From Foster Home to Homelessness. STOPPING THE SLIDE

MUCH of their lives consist of a disjointed journey from one temporary home to another, until they end up in homeless shelters. These are the teen-agers who spend years in the city's labyrinthine foster care system, only to find that when they turn 18 and are discharged, they often lack the education and job training necessary to support themselves.

Some leave the child welfare system only to become dependent on homeless shelters or the criminal-justice systems.

Kevin, 19, was an infant when his mother abandoned him after his father was imprisoned for robbery. His paternal grandmother took him into her South Bronx home, he recalls. But when he was 8 she had him placed in foster care because he grew increasingly difficult. Kevin (who asked that his surname be withheld) spent the next 11 years on the move, being shuffled in and out of eight foster homes and three group residences. When he ran away from his last foster home at 18, he said, he had a ninth-grade education and no job skills.

Penniless, he panhandled for meals and slept in Times Square movie theaters. He began smoking crack cocaine, he says, and sold himself for sex to support a growing habit. He ``bottomed out,'' when he stole 200 vials of crack from a drug dealer and went on a three-day binge. Fearful that the dealer would track him down, Kevin turned to Covenant House, a private social welfare agency in Manhattan for homeless youths.

``The foster houses got progressively worse, and I got worse, too,'' he says. ``That's why instead of me running away, they started kicking me out. And I can't survive on the street.''

Kevin is one of the teen-agers claimed by what the Child Welfare League of America calls a ``national crisis'' besetting an overburdened foster care system that leaves many 18-year-olds unprepared for life.

According to a 1986 study by the United States Department of Health and Human Services, of the 276,000 youngsters in the country's foster care system, approximately 18,000 are discharged annually to ``independent living'' - that is, without the support that a foster home often provides. Yet only 34 percent have completed high school.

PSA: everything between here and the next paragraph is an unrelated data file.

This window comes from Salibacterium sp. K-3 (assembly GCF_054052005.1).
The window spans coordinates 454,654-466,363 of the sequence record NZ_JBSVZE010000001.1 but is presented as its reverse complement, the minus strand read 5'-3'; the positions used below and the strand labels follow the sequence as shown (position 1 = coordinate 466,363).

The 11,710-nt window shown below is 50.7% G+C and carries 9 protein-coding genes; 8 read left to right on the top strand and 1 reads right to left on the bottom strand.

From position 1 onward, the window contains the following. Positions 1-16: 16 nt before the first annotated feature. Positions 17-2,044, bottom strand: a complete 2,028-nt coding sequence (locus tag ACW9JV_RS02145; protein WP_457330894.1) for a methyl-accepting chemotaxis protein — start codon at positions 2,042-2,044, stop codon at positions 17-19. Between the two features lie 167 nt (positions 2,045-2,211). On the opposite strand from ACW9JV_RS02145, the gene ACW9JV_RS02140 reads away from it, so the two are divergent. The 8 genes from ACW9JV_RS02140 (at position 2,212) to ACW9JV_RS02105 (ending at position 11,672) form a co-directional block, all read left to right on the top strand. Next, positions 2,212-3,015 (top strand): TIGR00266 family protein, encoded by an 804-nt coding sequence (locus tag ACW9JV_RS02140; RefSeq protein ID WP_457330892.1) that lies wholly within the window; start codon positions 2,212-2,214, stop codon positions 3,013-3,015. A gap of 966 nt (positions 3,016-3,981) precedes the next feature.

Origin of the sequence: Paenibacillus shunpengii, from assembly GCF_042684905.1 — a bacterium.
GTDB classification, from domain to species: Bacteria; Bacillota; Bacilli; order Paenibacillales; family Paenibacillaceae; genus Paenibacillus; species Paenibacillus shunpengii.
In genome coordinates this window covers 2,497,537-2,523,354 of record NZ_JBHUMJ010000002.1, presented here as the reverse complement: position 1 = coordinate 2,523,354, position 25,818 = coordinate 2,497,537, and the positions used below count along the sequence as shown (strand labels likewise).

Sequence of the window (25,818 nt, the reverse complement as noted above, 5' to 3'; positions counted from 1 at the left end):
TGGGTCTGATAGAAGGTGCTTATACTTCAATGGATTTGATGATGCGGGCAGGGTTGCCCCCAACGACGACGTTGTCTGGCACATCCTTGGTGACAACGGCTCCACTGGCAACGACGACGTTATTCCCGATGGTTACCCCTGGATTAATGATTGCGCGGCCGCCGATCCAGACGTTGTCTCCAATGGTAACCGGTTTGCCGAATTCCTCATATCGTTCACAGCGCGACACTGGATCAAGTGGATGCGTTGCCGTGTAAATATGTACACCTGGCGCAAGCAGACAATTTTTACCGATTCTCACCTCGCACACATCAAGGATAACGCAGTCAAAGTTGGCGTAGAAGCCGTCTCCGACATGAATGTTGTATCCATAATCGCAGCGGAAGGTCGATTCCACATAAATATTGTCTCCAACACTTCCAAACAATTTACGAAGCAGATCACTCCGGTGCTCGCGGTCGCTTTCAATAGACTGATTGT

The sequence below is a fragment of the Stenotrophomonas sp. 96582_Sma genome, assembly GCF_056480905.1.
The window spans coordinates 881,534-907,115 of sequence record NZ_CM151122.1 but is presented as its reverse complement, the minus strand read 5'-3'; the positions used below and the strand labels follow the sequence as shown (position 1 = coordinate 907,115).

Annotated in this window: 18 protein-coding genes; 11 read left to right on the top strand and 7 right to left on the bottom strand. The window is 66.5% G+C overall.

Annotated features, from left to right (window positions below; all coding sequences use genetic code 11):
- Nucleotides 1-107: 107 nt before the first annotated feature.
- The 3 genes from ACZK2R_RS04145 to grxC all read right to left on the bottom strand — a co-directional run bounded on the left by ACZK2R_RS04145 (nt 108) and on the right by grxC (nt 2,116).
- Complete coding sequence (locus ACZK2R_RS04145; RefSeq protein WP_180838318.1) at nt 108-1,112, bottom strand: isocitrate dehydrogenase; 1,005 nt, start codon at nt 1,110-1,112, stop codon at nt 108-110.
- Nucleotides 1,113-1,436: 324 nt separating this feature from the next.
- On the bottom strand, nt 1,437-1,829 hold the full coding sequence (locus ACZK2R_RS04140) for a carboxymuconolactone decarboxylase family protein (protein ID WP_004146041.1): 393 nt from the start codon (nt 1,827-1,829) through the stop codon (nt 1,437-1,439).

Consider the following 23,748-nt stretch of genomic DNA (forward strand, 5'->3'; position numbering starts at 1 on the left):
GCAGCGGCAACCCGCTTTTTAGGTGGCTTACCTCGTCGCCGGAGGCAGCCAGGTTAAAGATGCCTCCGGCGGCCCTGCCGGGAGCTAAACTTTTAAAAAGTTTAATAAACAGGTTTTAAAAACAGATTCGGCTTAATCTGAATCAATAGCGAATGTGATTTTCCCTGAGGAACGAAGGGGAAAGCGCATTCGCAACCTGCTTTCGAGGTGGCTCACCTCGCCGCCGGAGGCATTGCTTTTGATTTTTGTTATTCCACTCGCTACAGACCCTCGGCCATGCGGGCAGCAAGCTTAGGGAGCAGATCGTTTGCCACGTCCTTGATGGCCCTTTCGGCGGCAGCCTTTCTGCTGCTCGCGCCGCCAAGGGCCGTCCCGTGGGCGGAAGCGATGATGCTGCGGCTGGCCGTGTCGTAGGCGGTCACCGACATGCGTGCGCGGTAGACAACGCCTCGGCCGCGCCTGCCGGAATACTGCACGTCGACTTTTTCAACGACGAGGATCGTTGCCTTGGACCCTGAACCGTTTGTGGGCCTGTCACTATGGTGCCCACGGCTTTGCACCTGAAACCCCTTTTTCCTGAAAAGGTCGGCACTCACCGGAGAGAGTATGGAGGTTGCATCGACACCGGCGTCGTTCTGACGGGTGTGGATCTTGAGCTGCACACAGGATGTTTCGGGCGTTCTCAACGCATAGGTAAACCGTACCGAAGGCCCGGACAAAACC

In New York, a 1981 study by the city's Human Resources Administration reported that nearly a third of former foster care youths depend on public assistance. And in 1987, the Legal Action Center for the Homeless determined that half of the young adults who eat at the city's soup kitchens have spent part of their lives in foster homes.

The Appellate Division of the New York State Supreme Court ruled in 1986 that the state must expand programs that prepare teen-agers in foster care to live independently. The decision resulted from a lawsuit filed on behalf of 10 young adults, who said they became homeless after being discharged from foster care.

In the wake of the ruling, New York established regulations to prepare foster care youths to function in society. The rules specify that these teen-agers be provided special tutoring, vocational training, classes in money management, and more.

ADVOCATES for the homes say that three years later, despite the state requirements, the city's Special Services for Children (SSC) has failed to provide a comprehensive independent living program.

``Abysmal,'' says Keith Summa of the Coalition for the Homeless, when asked to comment on the city's record for preparing older teen-agers for discharge from foster care. ``The state regulations, based on our information simply aren't being followed. We don't see any improvement.''